The Research Centre for Atlantic and International History (EA 1163 – Universities of Nantes and La Rochelle)

The Research Centre for Atlantic and International History (EA 1163 – Universities of Nantes and La Rochelle)

The Research Centre for Atlantic and International History (EA 1163 - Universities of Nantes and La Rochelle) is one of the major historical research centres in Western France, approved by the Ministry of Higher Education and Research as part of the five-year contract 2017-2021.

This laboratory brings together researchers in ancient history, medieval history, modern history, contemporary history, literature and languages, totalling 151 members (48 full professors, 9 emeritus professors, 3 other researchers, 4 post-docs, 80 doctoral students and 7 administrative and technical staff) and 90 associate researchers around a common theme: “From the world to the Atlantic, from the Atlantic to the world: methods, spaces and actors of international exchanges from the Antiquity to the present day”.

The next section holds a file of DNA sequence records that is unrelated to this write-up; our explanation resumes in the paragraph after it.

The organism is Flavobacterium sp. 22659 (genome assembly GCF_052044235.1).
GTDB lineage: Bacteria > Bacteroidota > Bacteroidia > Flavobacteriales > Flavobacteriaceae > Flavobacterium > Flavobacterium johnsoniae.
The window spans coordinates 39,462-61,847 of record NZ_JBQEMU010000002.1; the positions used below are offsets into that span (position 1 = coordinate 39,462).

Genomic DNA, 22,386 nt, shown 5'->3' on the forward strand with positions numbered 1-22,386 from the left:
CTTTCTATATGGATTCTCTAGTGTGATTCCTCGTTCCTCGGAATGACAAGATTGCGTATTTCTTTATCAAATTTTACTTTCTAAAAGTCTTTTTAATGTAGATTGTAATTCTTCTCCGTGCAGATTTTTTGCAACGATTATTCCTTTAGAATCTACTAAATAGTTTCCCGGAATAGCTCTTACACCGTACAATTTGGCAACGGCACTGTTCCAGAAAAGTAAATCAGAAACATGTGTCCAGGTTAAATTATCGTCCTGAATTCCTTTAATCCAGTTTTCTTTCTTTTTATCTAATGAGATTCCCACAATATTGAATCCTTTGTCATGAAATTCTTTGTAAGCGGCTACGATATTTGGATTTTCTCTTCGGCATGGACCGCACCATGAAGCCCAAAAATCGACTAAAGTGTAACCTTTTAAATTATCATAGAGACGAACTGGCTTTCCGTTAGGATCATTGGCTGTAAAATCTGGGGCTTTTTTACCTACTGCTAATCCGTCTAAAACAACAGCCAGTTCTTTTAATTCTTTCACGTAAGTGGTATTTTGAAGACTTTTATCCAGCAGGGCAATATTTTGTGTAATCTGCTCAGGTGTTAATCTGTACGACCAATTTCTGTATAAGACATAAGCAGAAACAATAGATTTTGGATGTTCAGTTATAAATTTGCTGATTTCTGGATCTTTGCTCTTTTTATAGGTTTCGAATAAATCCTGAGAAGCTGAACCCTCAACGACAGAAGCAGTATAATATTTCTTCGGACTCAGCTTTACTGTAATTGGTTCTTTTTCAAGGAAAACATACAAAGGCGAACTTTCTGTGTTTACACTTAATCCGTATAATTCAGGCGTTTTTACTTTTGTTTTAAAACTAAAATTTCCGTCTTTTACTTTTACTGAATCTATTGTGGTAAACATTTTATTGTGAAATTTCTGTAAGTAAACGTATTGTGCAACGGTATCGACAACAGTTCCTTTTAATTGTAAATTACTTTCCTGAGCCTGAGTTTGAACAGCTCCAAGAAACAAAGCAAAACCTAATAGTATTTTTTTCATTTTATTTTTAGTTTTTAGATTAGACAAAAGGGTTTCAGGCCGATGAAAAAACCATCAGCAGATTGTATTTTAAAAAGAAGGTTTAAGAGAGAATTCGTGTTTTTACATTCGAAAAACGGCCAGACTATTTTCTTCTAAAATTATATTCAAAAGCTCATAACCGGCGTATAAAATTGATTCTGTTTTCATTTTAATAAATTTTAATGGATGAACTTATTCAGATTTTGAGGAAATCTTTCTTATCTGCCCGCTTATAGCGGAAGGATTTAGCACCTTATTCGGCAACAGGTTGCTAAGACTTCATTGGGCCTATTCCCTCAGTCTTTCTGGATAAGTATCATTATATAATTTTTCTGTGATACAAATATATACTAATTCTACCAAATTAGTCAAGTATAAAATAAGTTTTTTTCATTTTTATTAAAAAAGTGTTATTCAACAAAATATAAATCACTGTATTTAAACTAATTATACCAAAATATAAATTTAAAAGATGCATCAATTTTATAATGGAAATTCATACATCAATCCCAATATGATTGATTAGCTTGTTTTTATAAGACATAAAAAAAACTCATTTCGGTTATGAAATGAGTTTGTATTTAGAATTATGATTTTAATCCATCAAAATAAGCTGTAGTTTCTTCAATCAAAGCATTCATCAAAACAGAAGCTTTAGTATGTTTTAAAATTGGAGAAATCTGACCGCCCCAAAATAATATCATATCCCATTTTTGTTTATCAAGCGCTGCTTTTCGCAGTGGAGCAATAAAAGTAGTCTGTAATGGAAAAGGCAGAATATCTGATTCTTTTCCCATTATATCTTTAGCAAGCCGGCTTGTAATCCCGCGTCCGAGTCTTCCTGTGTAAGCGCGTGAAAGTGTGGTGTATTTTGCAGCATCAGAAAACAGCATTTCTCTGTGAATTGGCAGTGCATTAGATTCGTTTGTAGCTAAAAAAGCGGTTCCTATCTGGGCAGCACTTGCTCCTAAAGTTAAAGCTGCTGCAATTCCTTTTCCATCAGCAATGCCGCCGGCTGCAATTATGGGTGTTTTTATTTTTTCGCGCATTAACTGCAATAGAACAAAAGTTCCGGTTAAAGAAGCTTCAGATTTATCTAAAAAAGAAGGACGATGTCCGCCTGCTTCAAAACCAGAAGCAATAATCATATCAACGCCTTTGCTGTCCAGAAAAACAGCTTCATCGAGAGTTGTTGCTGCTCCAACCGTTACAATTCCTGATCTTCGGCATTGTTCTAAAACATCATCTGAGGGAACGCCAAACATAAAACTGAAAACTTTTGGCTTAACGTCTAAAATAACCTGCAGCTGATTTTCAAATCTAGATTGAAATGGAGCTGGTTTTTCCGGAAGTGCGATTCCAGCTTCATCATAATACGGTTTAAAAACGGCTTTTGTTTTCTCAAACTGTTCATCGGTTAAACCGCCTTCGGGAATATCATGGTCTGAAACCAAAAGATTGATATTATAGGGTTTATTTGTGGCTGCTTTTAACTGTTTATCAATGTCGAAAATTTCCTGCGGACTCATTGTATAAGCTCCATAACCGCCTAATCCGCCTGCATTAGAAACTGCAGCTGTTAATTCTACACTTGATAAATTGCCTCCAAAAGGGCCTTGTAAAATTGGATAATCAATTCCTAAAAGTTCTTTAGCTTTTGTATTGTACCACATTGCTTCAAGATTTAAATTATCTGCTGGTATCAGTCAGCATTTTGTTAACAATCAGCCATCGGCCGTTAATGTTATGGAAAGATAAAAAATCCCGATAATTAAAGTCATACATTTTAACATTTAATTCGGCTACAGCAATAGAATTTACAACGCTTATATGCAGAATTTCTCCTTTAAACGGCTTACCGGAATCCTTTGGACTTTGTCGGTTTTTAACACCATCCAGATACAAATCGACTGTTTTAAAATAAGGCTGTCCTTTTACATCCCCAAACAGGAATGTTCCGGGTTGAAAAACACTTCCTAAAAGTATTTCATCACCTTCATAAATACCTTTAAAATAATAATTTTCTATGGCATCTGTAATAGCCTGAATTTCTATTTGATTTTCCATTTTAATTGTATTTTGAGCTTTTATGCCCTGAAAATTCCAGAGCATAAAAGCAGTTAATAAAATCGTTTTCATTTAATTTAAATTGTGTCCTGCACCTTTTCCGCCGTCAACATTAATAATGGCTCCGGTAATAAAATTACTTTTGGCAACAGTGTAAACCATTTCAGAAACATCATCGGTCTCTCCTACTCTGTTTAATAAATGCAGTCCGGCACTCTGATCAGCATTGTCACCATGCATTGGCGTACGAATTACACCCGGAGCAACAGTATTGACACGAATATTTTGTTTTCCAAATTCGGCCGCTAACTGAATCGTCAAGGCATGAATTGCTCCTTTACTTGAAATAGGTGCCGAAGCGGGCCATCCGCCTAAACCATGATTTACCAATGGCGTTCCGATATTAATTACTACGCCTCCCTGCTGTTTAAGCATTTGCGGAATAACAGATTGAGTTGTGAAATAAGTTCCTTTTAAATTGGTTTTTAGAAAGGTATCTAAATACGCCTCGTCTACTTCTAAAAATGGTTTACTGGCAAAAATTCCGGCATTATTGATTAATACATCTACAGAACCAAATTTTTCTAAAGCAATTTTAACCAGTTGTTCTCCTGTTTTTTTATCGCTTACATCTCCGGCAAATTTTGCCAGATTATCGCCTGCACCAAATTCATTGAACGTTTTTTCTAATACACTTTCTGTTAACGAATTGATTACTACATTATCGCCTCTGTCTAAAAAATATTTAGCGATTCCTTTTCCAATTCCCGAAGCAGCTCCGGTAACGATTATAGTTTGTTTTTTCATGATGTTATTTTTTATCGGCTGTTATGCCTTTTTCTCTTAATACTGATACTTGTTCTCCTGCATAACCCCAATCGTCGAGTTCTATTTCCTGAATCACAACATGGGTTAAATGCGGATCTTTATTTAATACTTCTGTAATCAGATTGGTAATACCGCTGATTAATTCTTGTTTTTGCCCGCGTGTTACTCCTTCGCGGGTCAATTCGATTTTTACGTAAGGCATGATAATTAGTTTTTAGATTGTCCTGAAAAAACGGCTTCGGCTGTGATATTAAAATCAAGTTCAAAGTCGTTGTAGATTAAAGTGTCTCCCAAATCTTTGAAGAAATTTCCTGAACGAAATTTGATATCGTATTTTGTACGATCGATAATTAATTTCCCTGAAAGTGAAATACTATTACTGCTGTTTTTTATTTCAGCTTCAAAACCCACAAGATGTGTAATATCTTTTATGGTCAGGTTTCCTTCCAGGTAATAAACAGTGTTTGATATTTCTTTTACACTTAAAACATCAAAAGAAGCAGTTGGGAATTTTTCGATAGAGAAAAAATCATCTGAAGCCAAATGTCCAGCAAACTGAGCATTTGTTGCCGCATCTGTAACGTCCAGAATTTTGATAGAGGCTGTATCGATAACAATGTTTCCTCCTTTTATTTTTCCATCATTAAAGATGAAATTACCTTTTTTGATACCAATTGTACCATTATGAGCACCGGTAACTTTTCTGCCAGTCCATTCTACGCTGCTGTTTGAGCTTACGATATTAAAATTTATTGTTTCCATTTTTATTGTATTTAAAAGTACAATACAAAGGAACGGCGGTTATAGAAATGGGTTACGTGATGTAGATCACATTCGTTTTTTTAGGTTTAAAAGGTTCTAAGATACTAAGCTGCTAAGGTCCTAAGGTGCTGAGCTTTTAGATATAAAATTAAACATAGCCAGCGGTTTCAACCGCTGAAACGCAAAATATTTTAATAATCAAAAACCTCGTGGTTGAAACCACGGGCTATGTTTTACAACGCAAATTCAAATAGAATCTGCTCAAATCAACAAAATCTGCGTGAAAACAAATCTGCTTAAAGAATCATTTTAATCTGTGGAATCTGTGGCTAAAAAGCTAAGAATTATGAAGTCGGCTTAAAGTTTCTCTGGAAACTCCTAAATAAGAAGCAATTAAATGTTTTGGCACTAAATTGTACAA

https://www.crhia.fr/en

University of Nantes

University of Nantes

The University of Nantes offers courses from bachelor’s to master’s degrees and excellence research projects concerning Europe in a wide range of disciplines in the humanities and social sciences.

It is home to the Institute for European and Global Studies, which implements the Alliance Europa programme.

https://www.univ-nantes.fr

Project Partners

Academic partners: Université d'Angers (CJB, CAPHI, CENS), Université Catholique de l'Ouest (3LAM), Université de Nantes (DCS), Université du Maine, Turin University, Osnabrück University, CNRS, Innsbruck University, Université Paris II Assas, Ibn Zohr University of Agadir, Université Lille I, Maison de l'Europe à Nantes, Maison de l’Europe d’Angers et du Maine et Loire, Euradionantes

Other partners: Euradionantes, Maison de l'Europe Angers-Maine et Loire, Maison de l'Europe à Nantes

Post-PhD

Kaja Skowronska

Post-doctoral student at CRHIA in the framework of the CITER programme

Doctor of Sociology and Political Science.

Her work focuses on the administrative treatment of foreigners in Poland. Through an examination of single-window policies, she seeks to shed light on the constructions of identity and conceptions of citizenship that underlie Polish, but also European, migration policies.